Cremation was declared as legal in England and Wales when, in 1884, Dr William Price was unsuccessfully prosecuted for cremating his infant son. In 1885 the first official cremation took place at Woking. In 1892 a crematorium opened in Manchester, followed by Glasgow in 1895 and Liverpool in 1896. Formal legislation followed later with the passing of the Cremation Act of 1902 which imposed procedural requirements for cremation and restricted the practice to authorised places.
Lawnswood crematorium which was designed by W S Braithwaite, blends well with George Corson’s Grade II listed Gothic Revival style chapels. It was opened in 1905 at a cost of £3000 and was the first in Britain to use a gas cremator. This was initially supervised by French engineers who had evolved the method.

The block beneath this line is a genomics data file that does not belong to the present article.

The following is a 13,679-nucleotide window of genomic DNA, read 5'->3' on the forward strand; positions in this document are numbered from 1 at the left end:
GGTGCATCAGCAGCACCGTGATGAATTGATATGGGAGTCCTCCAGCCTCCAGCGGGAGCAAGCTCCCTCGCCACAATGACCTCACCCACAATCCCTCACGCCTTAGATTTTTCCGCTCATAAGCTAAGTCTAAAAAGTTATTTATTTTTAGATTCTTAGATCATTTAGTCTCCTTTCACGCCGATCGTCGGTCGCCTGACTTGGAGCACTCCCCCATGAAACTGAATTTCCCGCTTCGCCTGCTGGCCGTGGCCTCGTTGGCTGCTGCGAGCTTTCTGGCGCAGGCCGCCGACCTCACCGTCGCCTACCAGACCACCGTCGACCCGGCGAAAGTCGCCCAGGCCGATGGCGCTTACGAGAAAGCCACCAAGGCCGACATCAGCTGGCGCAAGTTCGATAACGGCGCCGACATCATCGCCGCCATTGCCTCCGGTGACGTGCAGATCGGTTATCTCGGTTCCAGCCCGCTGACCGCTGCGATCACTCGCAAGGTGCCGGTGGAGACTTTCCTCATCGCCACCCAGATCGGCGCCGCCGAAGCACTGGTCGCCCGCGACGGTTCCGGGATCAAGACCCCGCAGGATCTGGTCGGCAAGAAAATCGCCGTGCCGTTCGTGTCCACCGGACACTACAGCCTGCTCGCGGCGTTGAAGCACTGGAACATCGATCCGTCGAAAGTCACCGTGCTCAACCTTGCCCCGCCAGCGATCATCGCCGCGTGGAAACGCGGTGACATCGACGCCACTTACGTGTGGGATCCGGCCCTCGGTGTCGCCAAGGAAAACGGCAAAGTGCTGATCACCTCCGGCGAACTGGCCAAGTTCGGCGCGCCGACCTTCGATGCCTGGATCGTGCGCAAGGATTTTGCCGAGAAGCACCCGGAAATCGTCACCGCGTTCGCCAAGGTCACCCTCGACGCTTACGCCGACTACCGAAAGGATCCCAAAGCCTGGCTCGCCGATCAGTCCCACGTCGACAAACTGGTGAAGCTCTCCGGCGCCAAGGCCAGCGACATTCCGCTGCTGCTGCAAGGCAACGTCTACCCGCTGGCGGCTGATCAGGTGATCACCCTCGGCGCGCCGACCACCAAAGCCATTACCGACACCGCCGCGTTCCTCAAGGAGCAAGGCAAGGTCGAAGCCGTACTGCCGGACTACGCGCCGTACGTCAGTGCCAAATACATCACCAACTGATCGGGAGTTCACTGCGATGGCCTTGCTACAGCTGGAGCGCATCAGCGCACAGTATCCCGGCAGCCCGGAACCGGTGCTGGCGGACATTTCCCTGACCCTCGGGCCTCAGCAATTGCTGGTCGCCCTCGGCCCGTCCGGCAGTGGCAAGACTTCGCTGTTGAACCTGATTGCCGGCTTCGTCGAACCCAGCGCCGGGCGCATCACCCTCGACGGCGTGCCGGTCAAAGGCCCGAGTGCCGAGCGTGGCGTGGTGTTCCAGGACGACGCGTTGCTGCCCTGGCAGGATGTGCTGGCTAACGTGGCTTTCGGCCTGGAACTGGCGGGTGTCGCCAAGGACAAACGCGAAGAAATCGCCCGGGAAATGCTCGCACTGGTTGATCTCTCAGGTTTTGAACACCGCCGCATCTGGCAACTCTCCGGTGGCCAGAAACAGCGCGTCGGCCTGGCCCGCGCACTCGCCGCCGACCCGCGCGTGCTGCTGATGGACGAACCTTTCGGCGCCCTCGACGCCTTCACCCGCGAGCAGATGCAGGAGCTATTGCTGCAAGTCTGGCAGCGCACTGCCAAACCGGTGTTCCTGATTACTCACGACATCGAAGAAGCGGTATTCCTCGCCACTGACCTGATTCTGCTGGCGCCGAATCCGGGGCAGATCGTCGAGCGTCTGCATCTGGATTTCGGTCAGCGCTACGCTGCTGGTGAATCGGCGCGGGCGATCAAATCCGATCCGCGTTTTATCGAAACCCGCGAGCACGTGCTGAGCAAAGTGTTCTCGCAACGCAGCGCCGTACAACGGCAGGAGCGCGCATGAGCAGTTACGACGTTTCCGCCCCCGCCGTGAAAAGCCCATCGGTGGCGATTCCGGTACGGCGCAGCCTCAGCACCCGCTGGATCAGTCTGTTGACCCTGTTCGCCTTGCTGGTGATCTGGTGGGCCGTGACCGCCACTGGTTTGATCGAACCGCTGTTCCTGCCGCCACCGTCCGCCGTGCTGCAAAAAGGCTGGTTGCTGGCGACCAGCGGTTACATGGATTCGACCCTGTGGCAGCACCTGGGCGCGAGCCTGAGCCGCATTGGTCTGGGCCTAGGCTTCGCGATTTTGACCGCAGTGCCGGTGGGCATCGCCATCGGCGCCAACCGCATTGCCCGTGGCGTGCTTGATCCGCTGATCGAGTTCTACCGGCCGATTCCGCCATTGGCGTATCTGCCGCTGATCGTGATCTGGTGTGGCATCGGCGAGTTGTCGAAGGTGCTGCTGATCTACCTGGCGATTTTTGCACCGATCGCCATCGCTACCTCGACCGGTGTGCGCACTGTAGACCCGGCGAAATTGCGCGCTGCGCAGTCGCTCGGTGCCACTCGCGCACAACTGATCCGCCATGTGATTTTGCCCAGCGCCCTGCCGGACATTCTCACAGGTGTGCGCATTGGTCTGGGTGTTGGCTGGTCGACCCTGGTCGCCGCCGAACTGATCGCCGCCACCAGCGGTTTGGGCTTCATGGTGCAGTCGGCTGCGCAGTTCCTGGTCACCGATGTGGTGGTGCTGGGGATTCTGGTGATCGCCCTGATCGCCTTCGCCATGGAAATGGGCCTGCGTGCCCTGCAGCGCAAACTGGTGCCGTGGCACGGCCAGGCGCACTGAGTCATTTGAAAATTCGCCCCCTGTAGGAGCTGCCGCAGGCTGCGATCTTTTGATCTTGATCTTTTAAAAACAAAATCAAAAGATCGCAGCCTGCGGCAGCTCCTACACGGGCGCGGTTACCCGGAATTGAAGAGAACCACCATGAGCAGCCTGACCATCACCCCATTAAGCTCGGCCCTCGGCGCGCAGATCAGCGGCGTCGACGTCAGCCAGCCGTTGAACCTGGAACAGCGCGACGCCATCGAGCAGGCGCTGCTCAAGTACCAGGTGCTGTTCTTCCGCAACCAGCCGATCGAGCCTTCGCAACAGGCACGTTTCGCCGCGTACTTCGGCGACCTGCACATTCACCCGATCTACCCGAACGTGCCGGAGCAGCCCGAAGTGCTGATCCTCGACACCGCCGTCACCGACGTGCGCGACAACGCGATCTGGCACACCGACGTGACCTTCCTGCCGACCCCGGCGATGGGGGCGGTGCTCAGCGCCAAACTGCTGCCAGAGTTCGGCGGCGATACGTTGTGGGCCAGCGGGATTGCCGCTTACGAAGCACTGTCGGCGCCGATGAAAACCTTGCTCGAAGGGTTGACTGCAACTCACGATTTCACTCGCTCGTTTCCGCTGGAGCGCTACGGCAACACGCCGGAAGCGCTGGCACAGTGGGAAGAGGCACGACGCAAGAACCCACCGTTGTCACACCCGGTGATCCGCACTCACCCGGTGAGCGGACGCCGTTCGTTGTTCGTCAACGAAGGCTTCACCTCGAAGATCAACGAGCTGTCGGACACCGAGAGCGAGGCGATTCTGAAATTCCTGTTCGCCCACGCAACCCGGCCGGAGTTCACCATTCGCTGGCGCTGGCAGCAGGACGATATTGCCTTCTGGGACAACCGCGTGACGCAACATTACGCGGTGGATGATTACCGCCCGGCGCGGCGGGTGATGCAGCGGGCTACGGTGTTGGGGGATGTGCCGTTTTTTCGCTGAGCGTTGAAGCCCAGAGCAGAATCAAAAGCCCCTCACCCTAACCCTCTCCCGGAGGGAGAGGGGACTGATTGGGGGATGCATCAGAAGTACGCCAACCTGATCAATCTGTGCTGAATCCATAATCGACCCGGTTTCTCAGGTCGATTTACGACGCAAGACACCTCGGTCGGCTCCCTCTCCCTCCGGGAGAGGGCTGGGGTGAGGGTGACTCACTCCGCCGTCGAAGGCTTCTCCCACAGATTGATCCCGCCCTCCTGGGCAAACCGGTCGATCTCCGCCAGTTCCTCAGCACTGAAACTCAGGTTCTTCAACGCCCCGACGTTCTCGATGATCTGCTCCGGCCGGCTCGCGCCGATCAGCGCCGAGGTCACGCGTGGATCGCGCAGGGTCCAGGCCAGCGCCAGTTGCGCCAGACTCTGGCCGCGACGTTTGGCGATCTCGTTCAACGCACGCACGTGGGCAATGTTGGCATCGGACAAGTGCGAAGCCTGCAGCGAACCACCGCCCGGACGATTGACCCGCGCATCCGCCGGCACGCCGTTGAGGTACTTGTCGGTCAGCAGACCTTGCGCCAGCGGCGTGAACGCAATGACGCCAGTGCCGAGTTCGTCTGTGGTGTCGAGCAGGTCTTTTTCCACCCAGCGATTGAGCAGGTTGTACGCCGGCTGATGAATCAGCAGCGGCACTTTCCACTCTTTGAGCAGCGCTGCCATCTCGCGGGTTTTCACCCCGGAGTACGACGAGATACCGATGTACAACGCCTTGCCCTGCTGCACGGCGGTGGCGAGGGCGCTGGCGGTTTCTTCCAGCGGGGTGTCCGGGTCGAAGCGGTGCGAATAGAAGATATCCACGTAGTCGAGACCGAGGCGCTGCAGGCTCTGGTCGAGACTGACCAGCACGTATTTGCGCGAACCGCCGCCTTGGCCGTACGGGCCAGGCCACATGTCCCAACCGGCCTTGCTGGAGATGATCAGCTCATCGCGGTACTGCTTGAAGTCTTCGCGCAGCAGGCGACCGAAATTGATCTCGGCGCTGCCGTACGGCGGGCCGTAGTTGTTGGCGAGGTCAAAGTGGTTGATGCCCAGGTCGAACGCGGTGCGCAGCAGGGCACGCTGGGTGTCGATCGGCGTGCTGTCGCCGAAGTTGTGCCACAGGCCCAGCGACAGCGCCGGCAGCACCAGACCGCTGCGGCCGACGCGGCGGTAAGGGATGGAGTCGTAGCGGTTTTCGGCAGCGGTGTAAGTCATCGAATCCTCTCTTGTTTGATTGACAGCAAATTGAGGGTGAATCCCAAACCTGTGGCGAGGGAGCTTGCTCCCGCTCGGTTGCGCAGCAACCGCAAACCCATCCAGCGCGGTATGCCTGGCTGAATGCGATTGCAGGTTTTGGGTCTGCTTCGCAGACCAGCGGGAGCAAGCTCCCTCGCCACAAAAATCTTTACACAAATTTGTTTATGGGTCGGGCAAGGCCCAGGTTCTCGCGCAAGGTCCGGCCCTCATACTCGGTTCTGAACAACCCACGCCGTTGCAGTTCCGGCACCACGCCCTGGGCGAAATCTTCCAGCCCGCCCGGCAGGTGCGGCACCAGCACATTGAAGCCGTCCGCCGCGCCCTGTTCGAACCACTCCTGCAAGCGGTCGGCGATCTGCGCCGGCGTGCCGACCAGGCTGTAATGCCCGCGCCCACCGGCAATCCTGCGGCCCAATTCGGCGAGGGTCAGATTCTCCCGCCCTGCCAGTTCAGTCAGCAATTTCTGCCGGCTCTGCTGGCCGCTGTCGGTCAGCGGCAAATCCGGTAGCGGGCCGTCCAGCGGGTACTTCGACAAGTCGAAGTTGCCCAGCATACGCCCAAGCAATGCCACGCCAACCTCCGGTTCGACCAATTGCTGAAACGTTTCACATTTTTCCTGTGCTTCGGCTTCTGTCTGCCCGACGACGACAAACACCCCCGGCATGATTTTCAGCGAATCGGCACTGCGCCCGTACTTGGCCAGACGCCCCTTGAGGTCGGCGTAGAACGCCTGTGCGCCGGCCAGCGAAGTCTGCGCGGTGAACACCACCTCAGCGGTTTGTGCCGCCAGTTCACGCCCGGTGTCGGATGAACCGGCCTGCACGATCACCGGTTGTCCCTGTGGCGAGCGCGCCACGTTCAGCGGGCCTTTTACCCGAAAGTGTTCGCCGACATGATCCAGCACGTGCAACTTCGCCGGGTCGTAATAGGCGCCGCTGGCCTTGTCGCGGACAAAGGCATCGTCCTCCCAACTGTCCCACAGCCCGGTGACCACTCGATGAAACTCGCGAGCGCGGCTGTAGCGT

The first cremation, that of John Dunbar Steen of Guiseley, took place on 4th January 1905.
The crematorium is still very much in use today and the chimney, cunningly disguised as a clock tower, underwent extensive repairs in 2010.
The electric clock with four dials was presented in memory of Arthur Ernest Cullingworth (1885-1950) by his widow Nora in 1951. It was re-commissioned by Potts of Leeds in October 1997.